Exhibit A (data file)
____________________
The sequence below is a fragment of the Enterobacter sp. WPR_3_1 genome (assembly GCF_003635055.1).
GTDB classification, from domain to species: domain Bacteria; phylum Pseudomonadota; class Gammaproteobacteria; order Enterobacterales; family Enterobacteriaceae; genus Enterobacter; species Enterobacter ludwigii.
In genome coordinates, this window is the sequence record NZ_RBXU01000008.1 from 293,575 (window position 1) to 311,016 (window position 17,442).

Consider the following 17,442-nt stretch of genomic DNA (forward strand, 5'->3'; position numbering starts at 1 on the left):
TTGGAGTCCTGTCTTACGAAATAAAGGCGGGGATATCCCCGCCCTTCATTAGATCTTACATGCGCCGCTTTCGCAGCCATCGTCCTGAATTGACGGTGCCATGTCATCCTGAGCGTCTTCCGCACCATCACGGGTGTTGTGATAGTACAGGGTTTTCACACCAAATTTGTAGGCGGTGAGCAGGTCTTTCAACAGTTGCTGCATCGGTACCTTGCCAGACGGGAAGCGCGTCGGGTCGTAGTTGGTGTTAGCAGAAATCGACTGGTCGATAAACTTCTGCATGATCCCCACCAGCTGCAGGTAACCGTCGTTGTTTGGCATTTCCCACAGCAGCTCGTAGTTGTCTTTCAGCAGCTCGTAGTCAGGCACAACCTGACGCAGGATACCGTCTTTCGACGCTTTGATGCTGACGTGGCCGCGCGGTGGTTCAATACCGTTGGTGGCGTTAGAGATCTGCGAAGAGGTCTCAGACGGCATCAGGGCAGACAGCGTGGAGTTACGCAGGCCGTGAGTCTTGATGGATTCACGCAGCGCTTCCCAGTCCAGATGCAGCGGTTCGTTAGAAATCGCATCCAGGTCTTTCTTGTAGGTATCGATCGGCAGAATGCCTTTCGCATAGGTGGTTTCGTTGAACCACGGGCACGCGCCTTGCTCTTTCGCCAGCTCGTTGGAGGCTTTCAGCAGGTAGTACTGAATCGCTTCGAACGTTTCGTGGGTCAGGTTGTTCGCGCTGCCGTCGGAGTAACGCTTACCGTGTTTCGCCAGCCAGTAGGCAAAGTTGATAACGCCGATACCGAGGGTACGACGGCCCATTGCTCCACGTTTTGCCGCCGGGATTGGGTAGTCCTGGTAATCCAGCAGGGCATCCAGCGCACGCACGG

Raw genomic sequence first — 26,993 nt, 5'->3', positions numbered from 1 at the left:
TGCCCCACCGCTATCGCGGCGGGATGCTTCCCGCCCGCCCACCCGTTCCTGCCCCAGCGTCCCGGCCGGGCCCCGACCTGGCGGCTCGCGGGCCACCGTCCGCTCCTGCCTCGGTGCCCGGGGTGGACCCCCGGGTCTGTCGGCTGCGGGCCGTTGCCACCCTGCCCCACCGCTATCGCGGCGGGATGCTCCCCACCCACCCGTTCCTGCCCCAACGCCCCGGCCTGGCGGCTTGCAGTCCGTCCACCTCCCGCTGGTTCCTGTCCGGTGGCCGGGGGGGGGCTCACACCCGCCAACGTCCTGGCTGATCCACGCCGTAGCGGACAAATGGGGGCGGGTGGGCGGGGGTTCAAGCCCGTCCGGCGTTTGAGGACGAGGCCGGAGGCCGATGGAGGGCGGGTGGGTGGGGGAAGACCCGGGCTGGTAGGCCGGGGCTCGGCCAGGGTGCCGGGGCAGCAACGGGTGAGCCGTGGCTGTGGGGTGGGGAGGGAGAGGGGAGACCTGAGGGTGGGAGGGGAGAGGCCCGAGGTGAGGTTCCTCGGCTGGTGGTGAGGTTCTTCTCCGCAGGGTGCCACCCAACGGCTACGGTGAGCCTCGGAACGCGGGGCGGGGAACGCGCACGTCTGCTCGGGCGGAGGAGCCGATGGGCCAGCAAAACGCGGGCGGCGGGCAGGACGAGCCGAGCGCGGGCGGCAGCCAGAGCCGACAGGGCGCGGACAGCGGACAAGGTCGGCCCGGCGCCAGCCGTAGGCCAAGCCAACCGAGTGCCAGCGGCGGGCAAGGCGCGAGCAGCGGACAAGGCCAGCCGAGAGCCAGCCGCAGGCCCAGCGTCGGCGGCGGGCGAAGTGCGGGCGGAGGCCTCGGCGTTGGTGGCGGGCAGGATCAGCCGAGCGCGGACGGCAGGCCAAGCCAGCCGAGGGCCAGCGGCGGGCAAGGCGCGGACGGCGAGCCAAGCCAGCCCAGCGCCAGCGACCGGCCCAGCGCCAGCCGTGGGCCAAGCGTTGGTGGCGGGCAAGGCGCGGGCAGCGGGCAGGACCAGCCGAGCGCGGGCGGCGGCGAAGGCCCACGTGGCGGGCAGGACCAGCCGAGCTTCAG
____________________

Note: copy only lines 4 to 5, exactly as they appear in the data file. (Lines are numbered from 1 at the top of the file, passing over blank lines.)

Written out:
Consider the following 17,442-nt stretch of genomic DNA (forward strand, 5'->3'; position numbering starts at 1 on the left):
TTGGAGTCCTGTCTTACGAAATAAAGGCGGGGATATCCCCGCCCTTCATTAGATCTTACATGCGCCGCTTTCGCAGCCATCGTCCTGAATTGACGGTGCCATGTCATCCTGAGCGTCTTCCGCACCATCACGGGTGTTGTGATAGTACAGGGTTTTCACACCAAATTTGTAGGCGGTGAGCAGGTCTTTCAACAGTTGCTGCATCGGTACCTTGCCAGACGGGAAGCGCGTCGGGTCGTAGTTGGTGTTAGCAGAAATCGACTGGTCGATAAACTTCTGCATGATCCCCACCAGCTGCAGGTAACCGTCGTTGTTTGGCATTTCCCACAGCAGCTCGTAGTTGTCTTTCAGCAGCTCGTAGTCAGGCACAACCTGACGCAGGATACCGTCTTTCGACGCTTTGATGCTGACGTGGCCGCGCGGTGGTTCAATACCGTTGGTGGCGTTAGAGATCTGCGAAGAGGTCTCAGACGGCATCAGGGCAGACAGCGTGGAGTTACGCAGGCCGTGAGTCTTGATGGATTCACGCAGCGCTTCCCAGTCCAGATGCAGCGGTTCGTTAGAAATCGCATCCAGGTCTTTCTTGTAGGTATCGATCGGCAGAATGCCTTTCGCATAGGTGGTTTCGTTGAACCACGGGCACGCGCCTTGCTCTTTCGCCAGCTCGTTGGAGGCTTTCAGCAGGTAGTACTGAATCGCTTCGAACGTTTCGTGGGTCAGGTTGTTCGCGCTGCCGTCGGAGTAACGCTTACCGTGTTTCGCCAGCCAGTAGGCAAAGTTGATAACGCCGATACCGAGGGTACGACGGCCCATTGCTCCACGTTTTGCCGCCGGGATTGGGTAGTCCTGGTAATCCAGCAGGGCATCCAGCGCACGCACGG